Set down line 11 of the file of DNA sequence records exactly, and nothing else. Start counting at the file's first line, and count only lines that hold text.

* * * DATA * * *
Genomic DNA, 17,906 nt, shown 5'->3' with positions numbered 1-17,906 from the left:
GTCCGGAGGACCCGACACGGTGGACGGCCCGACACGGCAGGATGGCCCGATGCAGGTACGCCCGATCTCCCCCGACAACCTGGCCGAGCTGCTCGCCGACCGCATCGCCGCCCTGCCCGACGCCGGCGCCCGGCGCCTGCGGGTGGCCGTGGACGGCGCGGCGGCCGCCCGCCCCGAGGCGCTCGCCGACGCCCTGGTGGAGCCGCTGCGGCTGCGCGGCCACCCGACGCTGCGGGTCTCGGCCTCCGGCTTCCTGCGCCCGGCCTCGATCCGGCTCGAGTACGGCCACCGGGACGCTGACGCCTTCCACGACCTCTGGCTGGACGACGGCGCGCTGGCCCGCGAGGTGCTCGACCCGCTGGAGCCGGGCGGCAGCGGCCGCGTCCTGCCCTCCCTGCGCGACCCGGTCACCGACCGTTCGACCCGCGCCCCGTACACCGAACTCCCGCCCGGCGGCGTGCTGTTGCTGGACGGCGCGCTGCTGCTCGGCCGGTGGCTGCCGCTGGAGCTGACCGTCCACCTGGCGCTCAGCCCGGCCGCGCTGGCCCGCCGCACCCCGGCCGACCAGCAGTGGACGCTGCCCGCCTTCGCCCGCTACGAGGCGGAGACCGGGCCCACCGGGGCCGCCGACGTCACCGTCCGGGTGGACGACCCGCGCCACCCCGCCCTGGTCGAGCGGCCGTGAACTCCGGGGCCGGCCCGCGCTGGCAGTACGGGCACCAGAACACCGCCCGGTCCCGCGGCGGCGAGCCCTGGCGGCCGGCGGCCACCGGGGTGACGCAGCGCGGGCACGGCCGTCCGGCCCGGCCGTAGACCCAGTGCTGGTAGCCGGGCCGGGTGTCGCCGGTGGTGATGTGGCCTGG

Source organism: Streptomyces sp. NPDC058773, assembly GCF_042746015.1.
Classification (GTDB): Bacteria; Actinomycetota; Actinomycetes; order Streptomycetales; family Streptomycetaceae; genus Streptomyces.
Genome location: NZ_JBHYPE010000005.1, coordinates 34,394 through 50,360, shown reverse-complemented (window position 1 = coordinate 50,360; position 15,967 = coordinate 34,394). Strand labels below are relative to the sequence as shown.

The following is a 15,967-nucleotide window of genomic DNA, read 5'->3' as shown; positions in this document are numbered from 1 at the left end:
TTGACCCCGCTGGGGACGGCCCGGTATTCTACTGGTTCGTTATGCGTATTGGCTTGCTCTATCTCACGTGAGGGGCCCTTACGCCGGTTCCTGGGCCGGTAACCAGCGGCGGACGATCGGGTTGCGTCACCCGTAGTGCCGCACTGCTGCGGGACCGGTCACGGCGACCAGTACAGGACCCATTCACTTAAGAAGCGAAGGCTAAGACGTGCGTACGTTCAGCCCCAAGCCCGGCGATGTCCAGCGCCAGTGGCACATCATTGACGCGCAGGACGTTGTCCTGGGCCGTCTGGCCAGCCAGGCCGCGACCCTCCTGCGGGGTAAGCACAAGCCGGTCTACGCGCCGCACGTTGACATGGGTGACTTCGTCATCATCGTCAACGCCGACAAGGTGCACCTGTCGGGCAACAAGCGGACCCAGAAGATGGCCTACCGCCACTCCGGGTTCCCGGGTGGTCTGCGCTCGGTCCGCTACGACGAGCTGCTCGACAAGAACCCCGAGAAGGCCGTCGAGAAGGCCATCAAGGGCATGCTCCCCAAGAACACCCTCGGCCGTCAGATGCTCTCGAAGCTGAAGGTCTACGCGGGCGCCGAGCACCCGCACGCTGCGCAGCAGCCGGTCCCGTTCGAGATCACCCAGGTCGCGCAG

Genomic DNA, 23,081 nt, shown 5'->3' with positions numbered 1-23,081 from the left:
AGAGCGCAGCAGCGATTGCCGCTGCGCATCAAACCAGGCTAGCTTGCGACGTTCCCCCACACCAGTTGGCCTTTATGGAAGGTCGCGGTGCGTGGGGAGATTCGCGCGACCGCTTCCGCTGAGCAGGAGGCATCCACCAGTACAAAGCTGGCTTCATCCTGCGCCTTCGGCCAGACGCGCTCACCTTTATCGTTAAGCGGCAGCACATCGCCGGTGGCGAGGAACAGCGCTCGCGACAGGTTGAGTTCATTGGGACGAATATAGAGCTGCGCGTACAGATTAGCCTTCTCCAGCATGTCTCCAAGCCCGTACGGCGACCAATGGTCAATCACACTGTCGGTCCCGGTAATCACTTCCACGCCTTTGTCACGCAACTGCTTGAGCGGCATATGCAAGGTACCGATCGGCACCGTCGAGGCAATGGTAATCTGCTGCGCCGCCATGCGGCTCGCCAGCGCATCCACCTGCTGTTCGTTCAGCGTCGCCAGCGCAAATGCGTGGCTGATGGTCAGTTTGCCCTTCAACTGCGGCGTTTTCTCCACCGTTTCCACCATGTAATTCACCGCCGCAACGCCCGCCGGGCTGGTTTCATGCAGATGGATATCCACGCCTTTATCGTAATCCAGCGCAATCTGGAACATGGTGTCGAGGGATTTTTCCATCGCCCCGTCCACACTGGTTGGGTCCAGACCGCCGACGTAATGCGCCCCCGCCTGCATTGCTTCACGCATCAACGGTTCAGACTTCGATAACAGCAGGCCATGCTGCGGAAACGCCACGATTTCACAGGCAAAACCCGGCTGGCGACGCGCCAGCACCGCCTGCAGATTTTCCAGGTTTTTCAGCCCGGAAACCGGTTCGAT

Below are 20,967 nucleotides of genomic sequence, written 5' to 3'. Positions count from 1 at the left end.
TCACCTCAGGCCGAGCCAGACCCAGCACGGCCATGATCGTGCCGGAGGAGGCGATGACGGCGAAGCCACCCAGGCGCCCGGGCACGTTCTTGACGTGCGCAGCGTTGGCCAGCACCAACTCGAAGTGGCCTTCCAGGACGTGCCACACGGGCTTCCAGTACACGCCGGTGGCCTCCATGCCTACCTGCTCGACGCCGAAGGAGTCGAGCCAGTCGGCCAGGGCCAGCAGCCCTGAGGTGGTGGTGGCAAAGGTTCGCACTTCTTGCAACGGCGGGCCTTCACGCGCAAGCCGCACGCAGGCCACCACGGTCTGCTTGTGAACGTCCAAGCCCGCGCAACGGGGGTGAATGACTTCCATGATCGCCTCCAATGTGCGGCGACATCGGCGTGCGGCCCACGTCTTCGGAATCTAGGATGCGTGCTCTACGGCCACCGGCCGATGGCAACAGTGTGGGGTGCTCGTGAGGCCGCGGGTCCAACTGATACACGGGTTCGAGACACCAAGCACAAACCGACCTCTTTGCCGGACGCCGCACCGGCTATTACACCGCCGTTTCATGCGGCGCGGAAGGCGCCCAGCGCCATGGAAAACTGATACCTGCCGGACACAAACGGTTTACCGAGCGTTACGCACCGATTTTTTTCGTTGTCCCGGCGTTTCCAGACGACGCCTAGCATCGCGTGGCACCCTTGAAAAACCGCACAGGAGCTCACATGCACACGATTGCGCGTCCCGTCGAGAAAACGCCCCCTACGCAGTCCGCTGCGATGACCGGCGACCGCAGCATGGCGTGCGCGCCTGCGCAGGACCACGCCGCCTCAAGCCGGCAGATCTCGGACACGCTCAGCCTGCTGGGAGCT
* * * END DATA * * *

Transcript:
TCACCTCAGGCCGAGCCAGACCCAGCACGGCCATGATCGTGCCGGAGGAGGCGATGACGGCGAAGCCACCCAGGCGCCCGGGCACGTTCTTGACGTGCGCAGCGTTGGCCAGCACCAACTCGAAGTGGCCTTCCAGGACGTGCCACACGGGCTTCCAGTACACGCCGGTGGCCTCCATGCCTACCTGCTCGACGCCGAAGGAGTCGAGCCAGTCGGCCAGGGCCAGCAGCCCTGAGGTGGTGGTGGCAAAGGTTCGCACTTCTTGCAACGGCGGGCCTTCACGCGCAAGCCGCACGCAGGCCACCACGGTCTGCTTGTGAACGTCCAAGCCCGCGCAACGGGGGTGAATGACTTCCATGATCGCCTCCAATGTGCGGCGACATCGGCGTGCGGCCCACGTCTTCGGAATCTAGGATGCGTGCTCTACGGCCACCGGCCGATGGCAACAGTGTGGGGTGCTCGTGAGGCCGCGGGTCCAACTGATACACGGGTTCGAGACACCAAGCACAAACCGACCTCTTTGCCGGACGCCGCACCGGCTATTACACCGCCGTTTCATGCGGCGCGGAAGGCGCCCAGCGCCATGGAAAACTGATACCTGCCGGACACAAACGGTTTACCGAGCGTTACGCACCGATTTTTTTCGTTGTCCCGGCGTTTCCAGACGACGCCTAGCATCGCGTGGCACCCTTGAAAAACCGCACAGGAGCTCACATGCACACGATTGCGCGTCCCGTCGAGAAAACGCCCCCTACGCAGTCCGCTGCGATGACCGGCGACCGCAGCATGGCGTGCGCGCCTGCGCAGGACCACGCCGCCTCAAGCCGGCAGATCTCGGACACGCTCAGCCTGCTGGGAGCT